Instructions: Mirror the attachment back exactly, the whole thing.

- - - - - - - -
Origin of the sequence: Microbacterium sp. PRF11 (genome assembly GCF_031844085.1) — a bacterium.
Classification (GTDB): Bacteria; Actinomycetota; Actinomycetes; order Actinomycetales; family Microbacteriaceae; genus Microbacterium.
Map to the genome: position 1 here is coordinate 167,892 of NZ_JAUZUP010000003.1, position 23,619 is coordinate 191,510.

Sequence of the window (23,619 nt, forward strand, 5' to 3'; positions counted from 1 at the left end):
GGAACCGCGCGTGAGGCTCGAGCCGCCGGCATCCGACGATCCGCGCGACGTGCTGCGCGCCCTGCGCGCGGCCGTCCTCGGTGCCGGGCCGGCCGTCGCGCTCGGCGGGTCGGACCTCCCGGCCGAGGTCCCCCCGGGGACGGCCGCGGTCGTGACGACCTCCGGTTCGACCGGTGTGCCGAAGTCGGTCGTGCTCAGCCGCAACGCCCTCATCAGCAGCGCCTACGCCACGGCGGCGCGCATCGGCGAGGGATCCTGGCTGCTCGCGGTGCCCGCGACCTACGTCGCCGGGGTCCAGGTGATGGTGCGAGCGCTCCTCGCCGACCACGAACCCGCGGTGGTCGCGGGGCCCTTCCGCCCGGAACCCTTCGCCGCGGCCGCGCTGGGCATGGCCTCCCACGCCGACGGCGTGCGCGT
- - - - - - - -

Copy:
Origin of the sequence: Microbacterium sp. PRF11 (genome assembly GCF_031844085.1) — a bacterium.
Classification (GTDB): Bacteria; Actinomycetota; Actinomycetes; order Actinomycetales; family Microbacteriaceae; genus Microbacterium.
Map to the genome: position 1 here is coordinate 167,892 of NZ_JAUZUP010000003.1, position 23,619 is coordinate 191,510.

Sequence of the window (23,619 nt, forward strand, 5' to 3'; positions counted from 1 at the left end):
GGAACCGCGCGTGAGGCTCGAGCCGCCGGCATCCGACGATCCGCGCGACGTGCTGCGCGCCCTGCGCGCGGCCGTCCTCGGTGCCGGGCCGGCCGTCGCGCTCGGCGGGTCGGACCTCCCGGCCGAGGTCCCCCCGGGGACGGCCGCGGTCGTGACGACCTCCGGTTCGACCGGTGTGCCGAAGTCGGTCGTGCTCAGCCGCAACGCCCTCATCAGCAGCGCCTACGCCACGGCGGCGCGCATCGGCGAGGGATCCTGGCTGCTCGCGGTGCCCGCGACCTACGTCGCCGGGGTCCAGGTGATGGTGCGAGCGCTCCTCGCCGACCACGAACCCGCGGTGGTCGCGGGGCCCTTCCGCCCGGAACCCTTCGCCGCGGCCGCGCTGGGCATGGCCTCCCACGCCGACGGCGTGCGCGT